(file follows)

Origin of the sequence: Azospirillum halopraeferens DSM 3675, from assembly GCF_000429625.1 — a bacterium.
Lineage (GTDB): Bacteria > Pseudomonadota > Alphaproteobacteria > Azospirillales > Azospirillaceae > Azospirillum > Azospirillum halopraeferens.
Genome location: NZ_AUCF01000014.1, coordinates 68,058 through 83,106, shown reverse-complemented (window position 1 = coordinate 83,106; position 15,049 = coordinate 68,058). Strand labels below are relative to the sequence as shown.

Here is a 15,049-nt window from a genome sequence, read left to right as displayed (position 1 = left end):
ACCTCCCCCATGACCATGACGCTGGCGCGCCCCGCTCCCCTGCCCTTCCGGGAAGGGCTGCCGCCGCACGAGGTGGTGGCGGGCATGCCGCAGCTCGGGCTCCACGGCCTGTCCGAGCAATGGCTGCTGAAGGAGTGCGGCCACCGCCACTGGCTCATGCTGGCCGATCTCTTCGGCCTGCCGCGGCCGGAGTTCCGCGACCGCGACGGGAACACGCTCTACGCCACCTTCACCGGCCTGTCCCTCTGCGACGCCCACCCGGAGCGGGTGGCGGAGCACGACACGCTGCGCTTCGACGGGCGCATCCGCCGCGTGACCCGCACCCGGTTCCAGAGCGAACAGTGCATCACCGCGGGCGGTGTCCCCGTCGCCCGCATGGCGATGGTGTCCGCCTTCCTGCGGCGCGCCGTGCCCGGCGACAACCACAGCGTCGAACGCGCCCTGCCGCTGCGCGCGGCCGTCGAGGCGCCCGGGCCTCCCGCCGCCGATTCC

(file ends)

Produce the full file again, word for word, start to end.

Origin of the sequence: Azospirillum halopraeferens DSM 3675, from assembly GCF_000429625.1 — a bacterium.
Lineage (GTDB): Bacteria > Pseudomonadota > Alphaproteobacteria > Azospirillales > Azospirillaceae > Azospirillum > Azospirillum halopraeferens.
Genome location: NZ_AUCF01000014.1, coordinates 68,058 through 83,106, shown reverse-complemented (window position 1 = coordinate 83,106; position 15,049 = coordinate 68,058). Strand labels below are relative to the sequence as shown.

Here is a 15,049-nt window from a genome sequence, read left to right as displayed (position 1 = left end):
ACCTCCCCCATGACCATGACGCTGGCGCGCCCCGCTCCCCTGCCCTTCCGGGAAGGGCTGCCGCCGCACGAGGTGGTGGCGGGCATGCCGCAGCTCGGGCTCCACGGCCTGTCCGAGCAATGGCTGCTGAAGGAGTGCGGCCACCGCCACTGGCTCATGCTGGCCGATCTCTTCGGCCTGCCGCGGCCGGAGTTCCGCGACCGCGACGGGAACACGCTCTACGCCACCTTCACCGGCCTGTCCCTCTGCGACGCCCACCCGGAGCGGGTGGCGGAGCACGACACGCTGCGCTTCGACGGGCGCATCCGCCGCGTGACCCGCACCCGGTTCCAGAGCGAACAGTGCATCACCGCGGGCGGTGTCCCCGTCGCCCGCATGGCGATGGTGTCCGCCTTCCTGCGGCGCGCCGTGCCCGGCGACAACCACAGCGTCGAACGCGCCCTGCCGCTGCGCGCGGCCGTCGAGGCGCCCGGGCCTCCCGCCGCCGATTCC